No rules for progressive radicals

Bureau of Consumer Financial Protection Director Rohit Chopra speaks at a Senate Banking, Housing and Urban Affairs Co...

Bureau of Consumer Financial Protection Director Rohit Chopra speaks at a Senate Banking, Housing and Urban Affairs Committee hearing in Washington, DC on October 28.


Rod Lamkey / Zuma Press

Progressives break institutional norms left and right to impose their agenda. On Thursday, the director of the Consumer Financial Protection Bureau (CFPB), Rohit Chopra, went so far as to attempt a de facto coup against the president of the Federal Deposit Insurance Corporation (FDIC), Jelena McWilliams, appointed by Trump.

Mr Chopra wants to use bank merger reviews to exert greater political control over lending. The Bank Merger Act of 1960 requires the Federal Reserve Board of Governors, the Office of the Comptroller of the Currency, and the FDIC to consider the “convenience and needs of the community to be served” when considering proposals for fusion.

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Democrats are using this provision as a toll booth to coerce loans to preferred causes in return for merger approval. But Ms McWilliams, who was appointed in 2018 to a five-year term as president, has refused to take the banks hostage. Since Mr Chopra has no authority over bank mergers as the director of CFPB, he tries to override Ms McWilliams on an irregular basis.

Mr. Chopra is an ex-officio member of the FDIC Board of Directors, as is Acting Currency Comptroller Michael Hsu. Martin Gruenberg, a holdover from Obama who chaired “Operation Choke Point”, is also on the board. It was the FDIC and Justice Department’s lobbying campaign to restrict banking access to politically unpopular sectors, including payday lenders and gun dealers.

While Ms. McWilliams is three times the number of the Liberals, FDIC regulations have long given the president the ability to set the board’s agenda. The Liberals cannot put any regulatory change or action to a vote without his consent. Mr. Chopra ignored these rules.

Our sources say Mr. Chopra demanded in late October that the FDIC issue a request for public comment on how to toughen bank merger reviews. A request for public comment is the first step in changing the agency’s procedures or regulations. While disagreeing with her view that merger reviews were too lenient, McWilliams agreed, in a spirit of collegiality, to ask career staff to draft a request for public comment. Mr. Chopra was not satisfied.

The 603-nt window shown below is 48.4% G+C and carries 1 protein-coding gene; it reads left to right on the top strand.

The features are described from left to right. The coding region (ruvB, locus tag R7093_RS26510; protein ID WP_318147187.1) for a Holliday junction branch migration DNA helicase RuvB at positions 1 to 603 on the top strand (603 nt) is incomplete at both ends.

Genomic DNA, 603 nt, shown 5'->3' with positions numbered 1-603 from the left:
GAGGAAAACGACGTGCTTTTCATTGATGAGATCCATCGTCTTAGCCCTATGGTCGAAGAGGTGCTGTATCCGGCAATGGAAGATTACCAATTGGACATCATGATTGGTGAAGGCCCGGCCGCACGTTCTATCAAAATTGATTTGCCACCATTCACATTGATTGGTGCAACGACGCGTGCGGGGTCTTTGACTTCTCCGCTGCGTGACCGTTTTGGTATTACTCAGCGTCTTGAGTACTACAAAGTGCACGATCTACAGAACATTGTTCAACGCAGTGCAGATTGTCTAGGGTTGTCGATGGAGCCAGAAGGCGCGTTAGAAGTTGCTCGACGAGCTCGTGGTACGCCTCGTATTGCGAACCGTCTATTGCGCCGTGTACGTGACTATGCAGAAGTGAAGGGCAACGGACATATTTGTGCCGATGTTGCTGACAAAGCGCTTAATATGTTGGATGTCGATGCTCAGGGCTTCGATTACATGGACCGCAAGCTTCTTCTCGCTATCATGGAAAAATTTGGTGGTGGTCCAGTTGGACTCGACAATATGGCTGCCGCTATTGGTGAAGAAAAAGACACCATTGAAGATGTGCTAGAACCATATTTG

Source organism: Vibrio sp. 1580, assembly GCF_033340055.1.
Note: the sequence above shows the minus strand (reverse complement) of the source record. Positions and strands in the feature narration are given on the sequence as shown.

While career FDIC staff worked, Mr. Chopra lobbied for his own proposal. On the Friday after Thanksgiving, a CFPB staff member shared with members of the FDIC board of directors his proposal for a request for public comment. His proposal included guiding questions such as whether the director of the CFPB should be consulted on mergers.

Fast forward to this week. FDIC staff sent MPs on board members their own proposal for public comment as well as critical comments on the office’s draft on Monday. MM. Chopra and Gruenberg sought to vote in favor of the office version anyway, which they couldn’t do without the president’s approval. Then they released a statement falsely claiming the board had approved it.

The FDIC was quick to publish a correction: “The Consumer Financial Protection Bureau (CFPB) posted on its website a document, allegedly approved by the FDIC, soliciting comments on bank mergers. No such document has been approved by the FDIC “and” there has been no valid vote of the Council “and no request for public comment” has been approved by the agency for publication in the Federal Register ”.

As the FDIC noted, the board has “a proud history of 88 years of board members working together collegially” despite “countless philosophical differences on substantive issues among board members over the years.” . Simply put, Mr. Chopra’s coup attempt is unprecedented.

Mr. Hsu’s role is somewhat obscure. We are told that he initially agreed with MM. Chopra and Gruenberg, but had doubts. He could be a candidate for another executive position that requires confirmation from the Senate. The comptroller’s office issued a statement that Mr. Hsu “has paid close attention to the Bank Merger Act” and “will continue to work collaboratively with other regulators on this and other matters.”


This race around institutional norms is standard procedure for Mr. Chopra, a protégé of Elizabeth Warren. Politico reported that on his last day as a federal trade commissioner, he emailed up to 20 “zombie votes.” These will allow him to dictate the FTC’s agenda after he leaves despite his current 2-2 partisan split. He’s trying to run the CFPB, FTC, and FDIC at the same time.

All of this is worth keeping in mind as senators consider Mr Biden’s candidate for the Federal Communications Commission, Gigi Sohn, who has a long record of vehement partisanship. The White House is also counts

Richard Cordray, another student of Ms. Warren and mentor of Mr. Chopra, will be vice president of oversight at the Fed.

Democrats have criticized President Trump for breaking political standards, but his appointees have mostly followed the regulatory process. Mr. Biden’s rushed radicals are ready to overturn the norms to impose their agenda.

Potomac Watch: Stacey Abrams lost the Georgia governor’s 2018 race to Republican Brian Kemp, and to date she has never accepted the result. In 2022, the Progressive Democrat will take it up again, although his main focus is still on ‘voter suppression’. Images: AP / Getty Images Composite: Mark Kelly

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Published in the print edition of December 11, 2021.

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Newsrust - US Top News: No rules for progressive radicals
No rules for progressive radicals
Newsrust - US Top News
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